I often say that becoming a mother has humbled me. And it's true, because how haughty can you be with your breasts hanging out for hours on end, your clothes smelling like spit up and your stomach never truly ever feeling the same again. But one of the most humbling things for me has been Breastfeeding.
Being a Doula ((derived from the Greek word 'doulos' meaning 'servant', doula being 'woman's servant')) I had some pretty clear ideas as to how I wanted my whole birth experience to go. Oh sure I had my 'ideal' plan, my back up plan, and oh heaven forbid my c-section plan, just like I tell my clients. But Breastfeeding? I didn't have a plan for that, it's just something that you do, it just happens. Oh sure I had seen a client or two struggle, I knew it wasn't easy and it hurt like
hell the dickens. But most of what I had heard was that it was such a wonderful and beautiful bonding experience, and under no circumstance did I ever imagine to fall into the dreaded 'breast feeding delayed' category, no sir, my baby was to be promptly placed on my chest, cord still intact thank you very much and perhaps I would even let the baby find the breast on her own, like I had seen on these very moving 'breast crawl' videos put out by UNICEF and the WHO. Yep, that's how it would happen.
But reality hits hard my friends, and while I will save all of the details of my sweet Hazel's birth for her birth story ((which has been sitting in drafts for several months)), Breastfeeding was, indeed, delayed. I can't say for sure for how long, as it felt like an eternity to me. But due to Hazel having bi-lateral phenumothorax ((essentially her lungs were unable to inflate)) she lacked the ability to suck very well making things a challenge from the get go. We resorted to 'finger feeding' with a feeding tube attached to our finger which she would suck, I cried bitter tears when I had to supplement her with formula due to concern over her bowel moments.
Our problems didn't stop there. When we arrived home I had to use a nipple shield for the first 4 months of Hazel's life because she wasn't strong enough to effectively draw out my nipple. I found out that indeed, it does hurt like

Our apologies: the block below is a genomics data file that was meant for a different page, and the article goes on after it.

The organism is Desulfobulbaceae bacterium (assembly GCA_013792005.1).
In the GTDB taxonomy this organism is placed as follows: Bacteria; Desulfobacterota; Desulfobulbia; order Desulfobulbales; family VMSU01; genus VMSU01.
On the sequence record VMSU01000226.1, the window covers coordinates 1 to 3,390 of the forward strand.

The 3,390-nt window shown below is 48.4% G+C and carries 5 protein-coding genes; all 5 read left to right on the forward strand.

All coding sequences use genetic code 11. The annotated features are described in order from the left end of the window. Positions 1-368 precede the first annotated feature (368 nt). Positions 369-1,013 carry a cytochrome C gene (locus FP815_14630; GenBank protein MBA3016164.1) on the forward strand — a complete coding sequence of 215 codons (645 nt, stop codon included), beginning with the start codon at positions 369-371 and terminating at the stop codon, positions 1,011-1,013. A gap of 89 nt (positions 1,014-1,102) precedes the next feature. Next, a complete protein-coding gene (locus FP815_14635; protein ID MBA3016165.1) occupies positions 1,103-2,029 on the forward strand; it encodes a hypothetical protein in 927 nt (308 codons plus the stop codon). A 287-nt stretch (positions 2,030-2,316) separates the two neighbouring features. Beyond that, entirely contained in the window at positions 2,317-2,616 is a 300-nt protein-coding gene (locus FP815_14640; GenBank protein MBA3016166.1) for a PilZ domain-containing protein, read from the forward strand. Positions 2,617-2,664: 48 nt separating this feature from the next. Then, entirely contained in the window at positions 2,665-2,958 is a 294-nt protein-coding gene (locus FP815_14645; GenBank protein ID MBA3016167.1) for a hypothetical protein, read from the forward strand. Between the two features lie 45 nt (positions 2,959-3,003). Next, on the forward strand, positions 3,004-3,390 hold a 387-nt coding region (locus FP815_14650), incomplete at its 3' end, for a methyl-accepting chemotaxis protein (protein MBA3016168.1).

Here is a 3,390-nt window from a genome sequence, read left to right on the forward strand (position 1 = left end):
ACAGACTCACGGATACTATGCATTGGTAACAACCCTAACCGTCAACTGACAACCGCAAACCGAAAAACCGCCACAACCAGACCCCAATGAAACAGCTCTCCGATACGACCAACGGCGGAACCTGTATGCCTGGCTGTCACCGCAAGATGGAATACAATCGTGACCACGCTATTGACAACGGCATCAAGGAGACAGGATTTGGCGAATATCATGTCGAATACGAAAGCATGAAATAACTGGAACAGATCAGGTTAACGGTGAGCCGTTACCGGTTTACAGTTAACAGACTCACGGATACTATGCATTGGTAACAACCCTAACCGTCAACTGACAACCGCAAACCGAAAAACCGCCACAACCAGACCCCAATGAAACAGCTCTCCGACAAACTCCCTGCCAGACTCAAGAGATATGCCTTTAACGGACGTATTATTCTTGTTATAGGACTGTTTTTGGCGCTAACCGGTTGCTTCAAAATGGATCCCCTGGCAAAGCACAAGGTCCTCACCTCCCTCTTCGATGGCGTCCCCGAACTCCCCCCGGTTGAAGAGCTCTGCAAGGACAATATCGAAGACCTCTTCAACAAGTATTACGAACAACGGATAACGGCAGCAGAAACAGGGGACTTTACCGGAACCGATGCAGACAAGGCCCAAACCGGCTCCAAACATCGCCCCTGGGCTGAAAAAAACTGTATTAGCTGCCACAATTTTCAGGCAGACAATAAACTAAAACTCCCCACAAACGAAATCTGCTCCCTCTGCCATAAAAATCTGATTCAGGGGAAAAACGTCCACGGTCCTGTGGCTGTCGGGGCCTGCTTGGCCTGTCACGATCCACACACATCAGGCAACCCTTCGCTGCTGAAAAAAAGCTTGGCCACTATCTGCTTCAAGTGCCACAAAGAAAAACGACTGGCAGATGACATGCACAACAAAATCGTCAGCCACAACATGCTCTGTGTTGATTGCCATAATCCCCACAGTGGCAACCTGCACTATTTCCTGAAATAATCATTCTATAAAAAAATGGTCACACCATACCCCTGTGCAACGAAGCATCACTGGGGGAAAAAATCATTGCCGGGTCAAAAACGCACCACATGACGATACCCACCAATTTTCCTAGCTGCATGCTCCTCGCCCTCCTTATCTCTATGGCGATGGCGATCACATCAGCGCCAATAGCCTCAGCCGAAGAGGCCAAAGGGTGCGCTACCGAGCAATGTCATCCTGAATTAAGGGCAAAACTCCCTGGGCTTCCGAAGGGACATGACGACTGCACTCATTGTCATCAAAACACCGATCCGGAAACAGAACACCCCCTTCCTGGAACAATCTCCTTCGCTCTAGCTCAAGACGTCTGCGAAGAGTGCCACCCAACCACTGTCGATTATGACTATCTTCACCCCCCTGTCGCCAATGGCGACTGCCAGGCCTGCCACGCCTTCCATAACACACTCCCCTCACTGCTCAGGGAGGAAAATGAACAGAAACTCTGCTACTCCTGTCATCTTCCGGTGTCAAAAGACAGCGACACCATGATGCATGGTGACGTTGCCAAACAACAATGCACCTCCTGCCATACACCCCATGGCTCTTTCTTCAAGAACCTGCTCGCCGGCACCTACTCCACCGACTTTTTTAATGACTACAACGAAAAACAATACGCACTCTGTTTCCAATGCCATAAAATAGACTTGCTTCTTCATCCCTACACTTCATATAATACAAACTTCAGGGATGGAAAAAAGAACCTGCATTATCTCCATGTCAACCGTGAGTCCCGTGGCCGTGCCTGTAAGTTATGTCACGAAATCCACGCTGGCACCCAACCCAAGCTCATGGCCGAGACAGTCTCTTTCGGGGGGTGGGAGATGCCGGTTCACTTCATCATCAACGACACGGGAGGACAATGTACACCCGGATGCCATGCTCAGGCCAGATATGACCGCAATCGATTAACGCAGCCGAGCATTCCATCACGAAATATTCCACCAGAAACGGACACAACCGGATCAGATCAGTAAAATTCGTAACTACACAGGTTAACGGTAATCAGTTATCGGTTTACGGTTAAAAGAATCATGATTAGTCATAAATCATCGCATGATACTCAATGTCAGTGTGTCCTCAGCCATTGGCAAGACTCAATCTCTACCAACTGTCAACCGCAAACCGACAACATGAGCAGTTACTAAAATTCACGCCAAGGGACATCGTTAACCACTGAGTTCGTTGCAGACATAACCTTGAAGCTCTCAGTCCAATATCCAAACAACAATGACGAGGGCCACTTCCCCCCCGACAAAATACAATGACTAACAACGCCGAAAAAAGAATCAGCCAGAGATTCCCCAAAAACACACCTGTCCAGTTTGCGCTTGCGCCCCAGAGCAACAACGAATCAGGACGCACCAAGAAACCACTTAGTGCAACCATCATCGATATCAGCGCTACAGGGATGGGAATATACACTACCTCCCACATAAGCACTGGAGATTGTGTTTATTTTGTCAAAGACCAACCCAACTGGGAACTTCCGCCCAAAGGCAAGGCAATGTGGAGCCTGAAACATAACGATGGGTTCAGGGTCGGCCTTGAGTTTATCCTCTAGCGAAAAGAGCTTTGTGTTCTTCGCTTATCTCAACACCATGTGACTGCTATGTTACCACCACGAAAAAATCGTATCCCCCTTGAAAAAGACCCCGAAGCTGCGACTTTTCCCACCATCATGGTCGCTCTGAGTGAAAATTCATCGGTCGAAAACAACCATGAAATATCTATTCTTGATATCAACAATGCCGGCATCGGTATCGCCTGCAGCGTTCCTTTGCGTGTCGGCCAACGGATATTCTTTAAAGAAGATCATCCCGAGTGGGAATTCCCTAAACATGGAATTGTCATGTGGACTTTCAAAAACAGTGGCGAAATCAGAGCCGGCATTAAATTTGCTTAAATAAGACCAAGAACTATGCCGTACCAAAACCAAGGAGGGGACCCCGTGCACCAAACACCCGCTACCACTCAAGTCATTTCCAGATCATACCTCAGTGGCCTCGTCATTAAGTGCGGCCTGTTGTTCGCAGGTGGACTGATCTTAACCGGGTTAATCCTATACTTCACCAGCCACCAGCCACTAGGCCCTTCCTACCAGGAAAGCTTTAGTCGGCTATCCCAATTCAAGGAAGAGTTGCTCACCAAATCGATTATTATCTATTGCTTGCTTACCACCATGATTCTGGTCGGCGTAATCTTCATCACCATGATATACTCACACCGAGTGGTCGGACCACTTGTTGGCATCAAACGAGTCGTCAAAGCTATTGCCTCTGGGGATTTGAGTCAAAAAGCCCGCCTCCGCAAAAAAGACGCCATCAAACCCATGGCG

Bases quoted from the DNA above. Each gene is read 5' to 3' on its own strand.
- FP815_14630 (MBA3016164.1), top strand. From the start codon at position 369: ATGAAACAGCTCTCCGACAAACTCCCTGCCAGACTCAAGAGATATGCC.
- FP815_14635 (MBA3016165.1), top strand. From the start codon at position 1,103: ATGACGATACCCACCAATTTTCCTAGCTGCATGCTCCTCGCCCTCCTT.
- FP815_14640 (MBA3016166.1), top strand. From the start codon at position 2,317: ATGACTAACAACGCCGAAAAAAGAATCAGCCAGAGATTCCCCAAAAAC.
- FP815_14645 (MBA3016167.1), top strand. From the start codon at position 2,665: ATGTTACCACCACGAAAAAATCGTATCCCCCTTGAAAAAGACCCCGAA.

hell the dickens. And it takes A LOT of time ((I watched all 3 seasons of Downton Abby in Hazels first 4 weeks of life... Yeah))
And friends, I hated it, I just plain did not like it. It brings me a bit of shame to admit this to you. I was supposed to love and cherish this beautiful bonding experience right?! Instead i found myself wanting to quit many times. On one especially difficult night I "gave in" and went to buy formula. I cried in the aisle and cried the whole way home, because of the shame.
Why? Why is there this shame? Why must we interfere and dictate how a women feeds her child. Before having Hazel I worked in a crisis pregnancy centre. I used to say "I can't believe these girls aren't Breastfeeding their babies, I mean come on, it's FREE!" Little did I know... I'm humbled, motherhood has humbled me again and again.
I'm thankful that I was able, and still continue to Breastfeed Hazel. And I'm happy to say that now I know why people say its a beautiful bonding experience. I feel this way now. But no longer and never again will I judge a mother with bottle in tow.
I had planned to write this Breastfeeding post in honour of Breastfeeding week, but today I saw another post by Rachel Kincaid of Kincaid Parade she wrote about the I Support You movement. And she interviewed her friend, Jessie from Some Stuff about Suff, about her Breastfeeding story, you can read it here. One particular quote that really resonated with me was this
"I have a very difficult time with the "politics" and "agenda" of natural birth and natural child-rearing methods and the idea that breastfeeding your baby is the only way. Sure, breast is best. I agree. But what about the moms like me who had to mix in formula just to keep our babies alive? I don't want to be made to feel guilty, and I don't want anyone else to feel guilty for the choices they make in how they feed their infant. If what you're "fighting for" isolates moms, makes them feel guilt or shame, or puts unnecessary pressure or negativity on them, then it's not worth it to me. Being a mother is already tough enough, why add extra stress to your life when no matter how hard you've tried your baby just won't latch? It's okay. You're not a bad mother. Life goes on. I have no issues with breastfeeding in public or actually breastfeeding at all. Most of my friends are all breastfeeding moms. I guess my beef is just when it hurts somebody, even if it's indirectly. Cause I've been that somebody. You just never know how many women like me see the posts on facebook you've posted over the years, ranting about breastfeeding or natural methods. I am broken; my heart is broken and may always be broken when it comes to these losses in my life. Please be sensitive to the small percentage of moms like me who couldn't have natural births with healthy babies that latched on and bonded immediately. "Linking up
I truly couldn't have said it better.
There you have it. My Breastfeeding story. I hope that you have enjoyed this ((long)) post, and I would love for you to share your experiences with me.
Did you choose to breastfeed? Have you experienced the stigma that surrounds formula feeding? Whatever your story is...
I support you